College Connect: When finances are the dinner conversation


By Stephanie Morse

I grew up in a family full of accountants. My parents both majored in accounting in college and most of my grandparents were also accountants. Therefore, money lessons were never in short supply as I was growing up. Words and phrases like “withholding,” “depreciation” and “F.I.C.A limit” often dominated dinner conversation after my sister and I talked about our school day. I also lost count of the number of times my parents explained the importance of saving money. I often joke that saving money is in my genes, because of this background. While at the time I may have rolled my eyes, as I grew up and entered college I began to truly value this advice. While my peers often learned money lessons on the spot or struggled to save, I suddenly felt fortunate to have already been taught so many important money lessons. I already knew the importance of saving money, how to do a tax return and the basics of online banking. When problems or questions did arise, my parents luckily were always a quick phone call away to lend a hand.

However, no matter how many times I get a lecture about saving money, it still isn’t the same being out on my own and having to manage my money for the first time. It’s easier to spend than to save; It takes planning. You should think ahead and determine what your future expenses will be versus the money you have now to figure out what your budget for each month is. It also means prioritizing your expenses. There are bills or other expenses you must pay for and there should be a certain amount you want to save each month. However, what to do with the money leftover is where smart financial planning and prioritizing can make a big difference. Thinking about which things you need the most or want the most can help make sure you are spending money items you will really use. It is also smart to wait a few days before buying something to avoid impulse purchasing and make sure it’s something you really need. Especially in college, money can be tight so that sweet new gadget everyone has been talking about sounds like a cool thing to have, but when you’re barely making rent it would be better to wait. It is also important to reward yourself within your means when you get a great grade on a test or achieved something that you didn’t think you would be able to do. There is nothing wrong with a small amount of spending to reward yourself or when you hang out with friends, as long as it is done responsibly. Saving money is certainly a lot harder to do than to say, but with a little conscious thought it can become habit.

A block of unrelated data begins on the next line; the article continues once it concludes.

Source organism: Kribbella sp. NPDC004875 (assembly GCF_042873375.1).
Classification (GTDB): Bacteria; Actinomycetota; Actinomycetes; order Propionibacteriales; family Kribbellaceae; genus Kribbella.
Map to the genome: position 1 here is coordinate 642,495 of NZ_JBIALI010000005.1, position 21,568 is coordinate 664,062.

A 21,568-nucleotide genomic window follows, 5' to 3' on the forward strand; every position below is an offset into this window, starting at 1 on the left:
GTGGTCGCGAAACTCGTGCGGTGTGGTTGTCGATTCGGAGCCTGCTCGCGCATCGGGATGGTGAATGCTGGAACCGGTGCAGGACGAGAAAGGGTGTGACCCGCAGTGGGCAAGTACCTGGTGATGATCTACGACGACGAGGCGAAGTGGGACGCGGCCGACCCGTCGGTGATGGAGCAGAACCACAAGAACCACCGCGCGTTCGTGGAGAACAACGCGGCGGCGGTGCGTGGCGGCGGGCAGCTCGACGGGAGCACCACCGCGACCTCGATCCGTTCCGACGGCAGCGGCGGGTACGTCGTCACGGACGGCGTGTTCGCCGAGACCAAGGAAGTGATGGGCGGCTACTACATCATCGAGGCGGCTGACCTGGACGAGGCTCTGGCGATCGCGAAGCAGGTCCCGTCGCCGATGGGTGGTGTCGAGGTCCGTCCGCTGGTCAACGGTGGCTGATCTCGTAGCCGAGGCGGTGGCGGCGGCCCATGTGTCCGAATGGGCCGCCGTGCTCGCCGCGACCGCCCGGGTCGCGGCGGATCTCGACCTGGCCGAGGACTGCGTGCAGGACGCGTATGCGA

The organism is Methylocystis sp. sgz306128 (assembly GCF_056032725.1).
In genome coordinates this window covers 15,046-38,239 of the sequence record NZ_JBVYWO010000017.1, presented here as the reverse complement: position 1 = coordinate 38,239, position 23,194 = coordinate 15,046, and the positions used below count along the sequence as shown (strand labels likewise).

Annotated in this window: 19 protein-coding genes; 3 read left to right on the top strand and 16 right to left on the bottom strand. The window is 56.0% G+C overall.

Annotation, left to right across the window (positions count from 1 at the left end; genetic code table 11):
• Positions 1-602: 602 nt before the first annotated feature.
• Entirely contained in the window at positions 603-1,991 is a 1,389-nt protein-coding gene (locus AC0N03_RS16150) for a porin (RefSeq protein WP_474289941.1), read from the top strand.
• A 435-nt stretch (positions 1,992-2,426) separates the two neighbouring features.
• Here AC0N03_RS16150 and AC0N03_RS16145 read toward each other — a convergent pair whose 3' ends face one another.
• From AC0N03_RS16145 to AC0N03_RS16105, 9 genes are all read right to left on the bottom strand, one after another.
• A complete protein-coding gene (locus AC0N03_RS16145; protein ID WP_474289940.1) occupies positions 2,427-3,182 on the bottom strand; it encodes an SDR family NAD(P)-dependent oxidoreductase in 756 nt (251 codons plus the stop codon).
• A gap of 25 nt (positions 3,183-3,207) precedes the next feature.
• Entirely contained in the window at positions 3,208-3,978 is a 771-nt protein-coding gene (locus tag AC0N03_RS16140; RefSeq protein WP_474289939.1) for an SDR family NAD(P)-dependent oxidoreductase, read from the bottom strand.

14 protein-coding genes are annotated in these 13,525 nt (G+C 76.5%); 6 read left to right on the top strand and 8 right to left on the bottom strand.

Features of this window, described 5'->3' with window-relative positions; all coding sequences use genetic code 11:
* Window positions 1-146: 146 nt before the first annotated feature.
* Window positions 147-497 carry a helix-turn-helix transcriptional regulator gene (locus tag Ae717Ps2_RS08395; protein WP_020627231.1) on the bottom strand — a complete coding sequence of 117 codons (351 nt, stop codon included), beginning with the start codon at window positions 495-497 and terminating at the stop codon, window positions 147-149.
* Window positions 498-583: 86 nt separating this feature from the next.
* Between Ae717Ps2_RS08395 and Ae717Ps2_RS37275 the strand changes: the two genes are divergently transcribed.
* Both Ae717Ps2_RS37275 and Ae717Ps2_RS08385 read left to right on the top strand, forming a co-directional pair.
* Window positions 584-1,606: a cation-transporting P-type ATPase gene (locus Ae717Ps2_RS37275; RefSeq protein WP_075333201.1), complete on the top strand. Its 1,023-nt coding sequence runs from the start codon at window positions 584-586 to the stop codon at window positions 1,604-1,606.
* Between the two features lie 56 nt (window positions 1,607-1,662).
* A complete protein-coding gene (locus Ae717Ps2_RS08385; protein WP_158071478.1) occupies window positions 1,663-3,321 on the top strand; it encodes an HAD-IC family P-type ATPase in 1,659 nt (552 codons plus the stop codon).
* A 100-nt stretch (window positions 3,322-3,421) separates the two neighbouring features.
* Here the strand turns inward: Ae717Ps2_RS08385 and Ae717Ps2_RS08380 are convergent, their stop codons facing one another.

I was quite fortunate to learn the importance of saving and basic financial planning from a young age. When I did get out on my own it was an adjustment for sure, but I had a strong knowledge base to fall back on, thanks to my upbringing. Money certainly isn’t everything but saving money is certainly important and always comes in handy when unexpected expenses arise. As my dad would always say, “Money doesn’t buy happiness but saving money does buy you peace of mind.”

Stephanie Morse is a student at Arizona State University.

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